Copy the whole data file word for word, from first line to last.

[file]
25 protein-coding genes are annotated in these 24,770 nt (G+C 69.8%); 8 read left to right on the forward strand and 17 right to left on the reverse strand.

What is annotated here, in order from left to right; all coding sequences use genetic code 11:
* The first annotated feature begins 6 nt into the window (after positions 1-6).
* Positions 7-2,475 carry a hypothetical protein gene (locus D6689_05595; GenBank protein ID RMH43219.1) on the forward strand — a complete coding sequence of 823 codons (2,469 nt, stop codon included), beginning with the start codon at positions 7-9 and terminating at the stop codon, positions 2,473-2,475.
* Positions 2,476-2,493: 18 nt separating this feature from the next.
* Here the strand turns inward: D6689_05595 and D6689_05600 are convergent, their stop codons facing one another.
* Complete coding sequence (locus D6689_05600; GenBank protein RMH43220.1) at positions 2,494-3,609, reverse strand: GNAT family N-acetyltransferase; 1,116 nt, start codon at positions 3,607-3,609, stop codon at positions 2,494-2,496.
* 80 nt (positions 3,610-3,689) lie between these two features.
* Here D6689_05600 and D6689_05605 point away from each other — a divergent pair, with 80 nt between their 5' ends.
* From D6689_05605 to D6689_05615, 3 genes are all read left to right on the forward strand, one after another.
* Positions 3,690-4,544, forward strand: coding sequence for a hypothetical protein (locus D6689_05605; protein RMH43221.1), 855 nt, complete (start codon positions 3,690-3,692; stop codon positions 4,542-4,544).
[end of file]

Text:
25 protein-coding genes are annotated in these 24,770 nt (G+C 69.8%); 8 read left to right on the forward strand and 17 right to left on the reverse strand.

What is annotated here, in order from left to right; all coding sequences use genetic code 11:
* The first annotated feature begins 6 nt into the window (after positions 1-6).
* Positions 7-2,475 carry a hypothetical protein gene (locus D6689_05595; GenBank protein ID RMH43219.1) on the forward strand — a complete coding sequence of 823 codons (2,469 nt, stop codon included), beginning with the start codon at positions 7-9 and terminating at the stop codon, positions 2,473-2,475.
* Positions 2,476-2,493: 18 nt separating this feature from the next.
* Here the strand turns inward: D6689_05595 and D6689_05600 are convergent, their stop codons facing one another.
* Complete coding sequence (locus D6689_05600; GenBank protein RMH43220.1) at positions 2,494-3,609, reverse strand: GNAT family N-acetyltransferase; 1,116 nt, start codon at positions 3,607-3,609, stop codon at positions 2,494-2,496.
* 80 nt (positions 3,610-3,689) lie between these two features.
* Here D6689_05600 and D6689_05605 point away from each other — a divergent pair, with 80 nt between their 5' ends.
* From D6689_05605 to D6689_05615, 3 genes are all read left to right on the forward strand, one after another.
* Positions 3,690-4,544, forward strand: coding sequence for a hypothetical protein (locus D6689_05605; protein RMH43221.1), 855 nt, complete (start codon positions 3,690-3,692; stop codon positions 4,542-4,544).